While trade tensions haven’t yet caused dramatic global market moves yet, there are at least four signs that equity markets are getting jittery over a possible global trade war, Capital Economics said in a note this week.
- The global MSCI Industrials Index has fallen around 5 percent, nearly twice as much as the broader market, it said. “As industrial firms typically generate a large share of their revenues outside of their domestic market, and are also highly cyclical, they are particularly vulnerable to a trade war,” the note said.
- Euro-zone equities have underperformed U.S. equities significantly since the start of May, despite support from the euro weakening against the U.S. dollar, it said. “Euro-zone firms on average generate a larger share of their revenues abroad than their U.S. peers,” the note said, adding that makes them more vulnerable to rising trade tensions.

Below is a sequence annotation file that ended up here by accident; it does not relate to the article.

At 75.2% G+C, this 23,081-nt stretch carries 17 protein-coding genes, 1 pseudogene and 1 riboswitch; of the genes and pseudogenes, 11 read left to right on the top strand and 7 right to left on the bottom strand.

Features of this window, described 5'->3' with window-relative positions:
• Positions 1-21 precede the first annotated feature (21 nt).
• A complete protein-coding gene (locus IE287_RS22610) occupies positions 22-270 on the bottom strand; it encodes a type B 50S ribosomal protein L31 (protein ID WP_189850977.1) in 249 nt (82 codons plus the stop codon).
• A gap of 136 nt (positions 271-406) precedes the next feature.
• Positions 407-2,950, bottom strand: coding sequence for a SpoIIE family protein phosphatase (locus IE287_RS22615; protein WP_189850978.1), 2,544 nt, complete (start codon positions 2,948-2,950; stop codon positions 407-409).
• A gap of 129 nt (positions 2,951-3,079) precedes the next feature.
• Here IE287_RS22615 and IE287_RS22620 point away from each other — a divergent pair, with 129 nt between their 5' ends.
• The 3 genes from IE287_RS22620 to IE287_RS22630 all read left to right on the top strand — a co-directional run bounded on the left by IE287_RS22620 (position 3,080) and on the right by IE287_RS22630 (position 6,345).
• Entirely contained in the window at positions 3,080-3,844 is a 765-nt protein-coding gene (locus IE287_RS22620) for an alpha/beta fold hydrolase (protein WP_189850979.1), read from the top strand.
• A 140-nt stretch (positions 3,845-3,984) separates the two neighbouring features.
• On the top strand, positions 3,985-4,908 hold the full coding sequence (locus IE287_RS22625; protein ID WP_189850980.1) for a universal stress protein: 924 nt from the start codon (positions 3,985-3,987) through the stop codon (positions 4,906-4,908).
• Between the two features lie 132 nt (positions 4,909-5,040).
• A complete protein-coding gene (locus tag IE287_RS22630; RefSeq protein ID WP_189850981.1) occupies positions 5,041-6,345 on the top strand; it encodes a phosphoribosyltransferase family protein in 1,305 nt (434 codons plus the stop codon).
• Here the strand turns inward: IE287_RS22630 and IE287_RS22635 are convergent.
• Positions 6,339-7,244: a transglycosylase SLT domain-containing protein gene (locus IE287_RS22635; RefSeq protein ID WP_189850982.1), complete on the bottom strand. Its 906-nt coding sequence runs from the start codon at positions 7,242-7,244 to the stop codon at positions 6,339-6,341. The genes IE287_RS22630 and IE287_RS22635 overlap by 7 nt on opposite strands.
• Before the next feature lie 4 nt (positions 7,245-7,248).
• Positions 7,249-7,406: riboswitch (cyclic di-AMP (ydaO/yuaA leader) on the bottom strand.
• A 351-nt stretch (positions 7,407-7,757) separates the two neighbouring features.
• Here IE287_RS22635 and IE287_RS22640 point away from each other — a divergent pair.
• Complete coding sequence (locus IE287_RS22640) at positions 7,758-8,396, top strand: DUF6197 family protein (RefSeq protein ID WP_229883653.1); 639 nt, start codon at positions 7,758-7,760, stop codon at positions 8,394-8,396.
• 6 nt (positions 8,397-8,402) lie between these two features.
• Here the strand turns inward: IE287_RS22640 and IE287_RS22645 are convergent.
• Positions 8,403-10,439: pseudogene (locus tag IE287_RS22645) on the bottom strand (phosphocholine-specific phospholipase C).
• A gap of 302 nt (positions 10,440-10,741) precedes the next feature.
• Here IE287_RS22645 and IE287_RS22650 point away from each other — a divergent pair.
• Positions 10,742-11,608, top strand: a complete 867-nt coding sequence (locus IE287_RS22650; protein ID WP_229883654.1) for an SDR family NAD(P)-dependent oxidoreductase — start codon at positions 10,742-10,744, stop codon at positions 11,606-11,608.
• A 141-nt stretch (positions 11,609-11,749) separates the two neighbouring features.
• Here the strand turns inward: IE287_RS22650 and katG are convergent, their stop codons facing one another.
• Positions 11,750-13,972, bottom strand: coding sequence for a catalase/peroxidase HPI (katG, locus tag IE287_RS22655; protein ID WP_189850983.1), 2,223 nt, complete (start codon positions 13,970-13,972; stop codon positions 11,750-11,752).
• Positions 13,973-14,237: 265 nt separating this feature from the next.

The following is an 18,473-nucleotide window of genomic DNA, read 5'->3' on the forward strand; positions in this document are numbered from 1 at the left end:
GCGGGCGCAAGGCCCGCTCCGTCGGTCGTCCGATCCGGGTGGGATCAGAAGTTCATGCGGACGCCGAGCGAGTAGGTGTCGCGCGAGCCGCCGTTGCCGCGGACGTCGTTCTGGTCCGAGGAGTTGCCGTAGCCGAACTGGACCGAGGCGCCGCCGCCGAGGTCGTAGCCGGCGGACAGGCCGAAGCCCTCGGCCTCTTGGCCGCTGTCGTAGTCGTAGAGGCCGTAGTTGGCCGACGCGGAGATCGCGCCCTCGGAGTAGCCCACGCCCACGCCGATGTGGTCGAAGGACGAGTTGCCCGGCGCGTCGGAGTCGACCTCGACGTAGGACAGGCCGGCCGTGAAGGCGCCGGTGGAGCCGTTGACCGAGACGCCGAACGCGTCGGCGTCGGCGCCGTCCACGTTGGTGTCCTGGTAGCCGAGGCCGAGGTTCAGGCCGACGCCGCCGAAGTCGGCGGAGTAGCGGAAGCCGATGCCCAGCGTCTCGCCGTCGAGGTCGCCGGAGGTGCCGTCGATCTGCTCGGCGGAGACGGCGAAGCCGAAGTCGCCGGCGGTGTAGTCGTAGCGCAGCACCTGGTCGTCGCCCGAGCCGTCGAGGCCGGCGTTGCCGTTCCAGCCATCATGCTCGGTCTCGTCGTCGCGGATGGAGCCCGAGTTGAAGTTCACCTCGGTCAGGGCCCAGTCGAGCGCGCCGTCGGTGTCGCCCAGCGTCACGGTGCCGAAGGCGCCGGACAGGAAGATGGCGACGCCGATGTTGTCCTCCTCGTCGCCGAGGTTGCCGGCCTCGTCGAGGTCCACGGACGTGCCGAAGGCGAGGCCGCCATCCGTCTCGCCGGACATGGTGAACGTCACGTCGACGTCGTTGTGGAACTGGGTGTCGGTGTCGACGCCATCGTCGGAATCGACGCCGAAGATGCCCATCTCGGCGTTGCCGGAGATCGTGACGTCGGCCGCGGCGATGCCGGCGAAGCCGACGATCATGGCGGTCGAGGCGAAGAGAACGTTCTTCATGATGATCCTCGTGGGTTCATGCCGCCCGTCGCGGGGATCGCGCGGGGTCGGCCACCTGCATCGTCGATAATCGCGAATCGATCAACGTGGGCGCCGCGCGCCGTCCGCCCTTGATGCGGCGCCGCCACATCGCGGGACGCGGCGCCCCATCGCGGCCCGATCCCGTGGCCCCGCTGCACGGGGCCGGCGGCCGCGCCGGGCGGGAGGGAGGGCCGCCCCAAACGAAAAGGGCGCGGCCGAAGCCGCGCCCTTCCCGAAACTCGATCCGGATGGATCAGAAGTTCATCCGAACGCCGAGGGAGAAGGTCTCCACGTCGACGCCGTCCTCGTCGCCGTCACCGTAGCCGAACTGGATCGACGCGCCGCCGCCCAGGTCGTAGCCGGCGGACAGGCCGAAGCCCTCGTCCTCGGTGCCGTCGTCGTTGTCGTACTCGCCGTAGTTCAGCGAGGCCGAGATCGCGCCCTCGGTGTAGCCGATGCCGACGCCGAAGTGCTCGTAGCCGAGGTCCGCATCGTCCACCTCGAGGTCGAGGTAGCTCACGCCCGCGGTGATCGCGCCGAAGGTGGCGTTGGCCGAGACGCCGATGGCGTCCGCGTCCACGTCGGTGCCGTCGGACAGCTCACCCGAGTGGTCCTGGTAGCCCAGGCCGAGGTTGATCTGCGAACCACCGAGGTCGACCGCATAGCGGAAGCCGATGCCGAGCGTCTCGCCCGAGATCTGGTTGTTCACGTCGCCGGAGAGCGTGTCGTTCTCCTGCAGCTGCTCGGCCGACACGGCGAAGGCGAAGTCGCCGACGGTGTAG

- Despite a fall in sterling, U.K. small caps are faring better than the country’s large caps, it said. The U.K.’s large firms generate a lot of their revenue abroad, making them more vulnerable to a trade war, while that market’s small caps tend to domestically focused, it said.
- Chinese equities have “fared particularly badly,” it said. “As the simultaneous weakening of the renminbi suggests, this probably reflects a more general concern about the Chinese economy amid rising trade restrictions in the U.S.,” Capital Economics said.